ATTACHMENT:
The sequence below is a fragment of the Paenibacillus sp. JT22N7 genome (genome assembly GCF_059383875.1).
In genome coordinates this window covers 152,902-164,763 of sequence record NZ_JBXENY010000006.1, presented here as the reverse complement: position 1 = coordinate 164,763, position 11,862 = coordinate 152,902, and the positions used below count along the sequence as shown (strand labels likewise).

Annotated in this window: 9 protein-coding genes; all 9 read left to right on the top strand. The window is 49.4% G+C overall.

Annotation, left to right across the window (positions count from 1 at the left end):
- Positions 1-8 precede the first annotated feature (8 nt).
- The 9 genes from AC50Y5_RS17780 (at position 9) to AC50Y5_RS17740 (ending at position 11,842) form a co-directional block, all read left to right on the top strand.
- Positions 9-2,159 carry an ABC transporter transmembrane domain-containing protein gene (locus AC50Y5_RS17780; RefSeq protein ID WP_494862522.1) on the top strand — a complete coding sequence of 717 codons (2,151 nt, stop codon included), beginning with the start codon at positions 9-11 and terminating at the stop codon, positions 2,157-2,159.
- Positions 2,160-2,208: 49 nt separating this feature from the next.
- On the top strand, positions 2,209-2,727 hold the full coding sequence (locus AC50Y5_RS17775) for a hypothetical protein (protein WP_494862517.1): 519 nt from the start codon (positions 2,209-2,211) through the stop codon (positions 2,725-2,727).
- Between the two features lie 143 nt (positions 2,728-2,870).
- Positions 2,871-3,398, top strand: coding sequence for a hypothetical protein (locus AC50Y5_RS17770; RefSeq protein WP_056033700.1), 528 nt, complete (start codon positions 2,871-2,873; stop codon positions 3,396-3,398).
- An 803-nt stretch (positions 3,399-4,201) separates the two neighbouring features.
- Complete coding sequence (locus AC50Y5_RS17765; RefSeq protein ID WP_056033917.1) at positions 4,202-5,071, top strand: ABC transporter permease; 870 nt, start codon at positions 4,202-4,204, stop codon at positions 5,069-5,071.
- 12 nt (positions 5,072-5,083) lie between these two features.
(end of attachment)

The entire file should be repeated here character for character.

The sequence below is a fragment of the Paenibacillus sp. JT22N7 genome (genome assembly GCF_059383875.1).
In genome coordinates this window covers 152,902-164,763 of sequence record NZ_JBXENY010000006.1, presented here as the reverse complement: position 1 = coordinate 164,763, position 11,862 = coordinate 152,902, and the positions used below count along the sequence as shown (strand labels likewise).

Annotated in this window: 9 protein-coding genes; all 9 read left to right on the top strand. The window is 49.4% G+C overall.

Annotation, left to right across the window (positions count from 1 at the left end):
- Positions 1-8 precede the first annotated feature (8 nt).
- The 9 genes from AC50Y5_RS17780 (at position 9) to AC50Y5_RS17740 (ending at position 11,842) form a co-directional block, all read left to right on the top strand.
- Positions 9-2,159 carry an ABC transporter transmembrane domain-containing protein gene (locus AC50Y5_RS17780; RefSeq protein ID WP_494862522.1) on the top strand — a complete coding sequence of 717 codons (2,151 nt, stop codon included), beginning with the start codon at positions 9-11 and terminating at the stop codon, positions 2,157-2,159.
- Positions 2,160-2,208: 49 nt separating this feature from the next.
- On the top strand, positions 2,209-2,727 hold the full coding sequence (locus AC50Y5_RS17775) for a hypothetical protein (protein WP_494862517.1): 519 nt from the start codon (positions 2,209-2,211) through the stop codon (positions 2,725-2,727).
- Between the two features lie 143 nt (positions 2,728-2,870).
- Positions 2,871-3,398, top strand: coding sequence for a hypothetical protein (locus AC50Y5_RS17770; RefSeq protein WP_056033700.1), 528 nt, complete (start codon positions 2,871-2,873; stop codon positions 3,396-3,398).
- An 803-nt stretch (positions 3,399-4,201) separates the two neighbouring features.
- Complete coding sequence (locus AC50Y5_RS17765; RefSeq protein ID WP_056033917.1) at positions 4,202-5,071, top strand: ABC transporter permease; 870 nt, start codon at positions 4,202-4,204, stop codon at positions 5,069-5,071.
- 12 nt (positions 5,072-5,083) lie between these two features.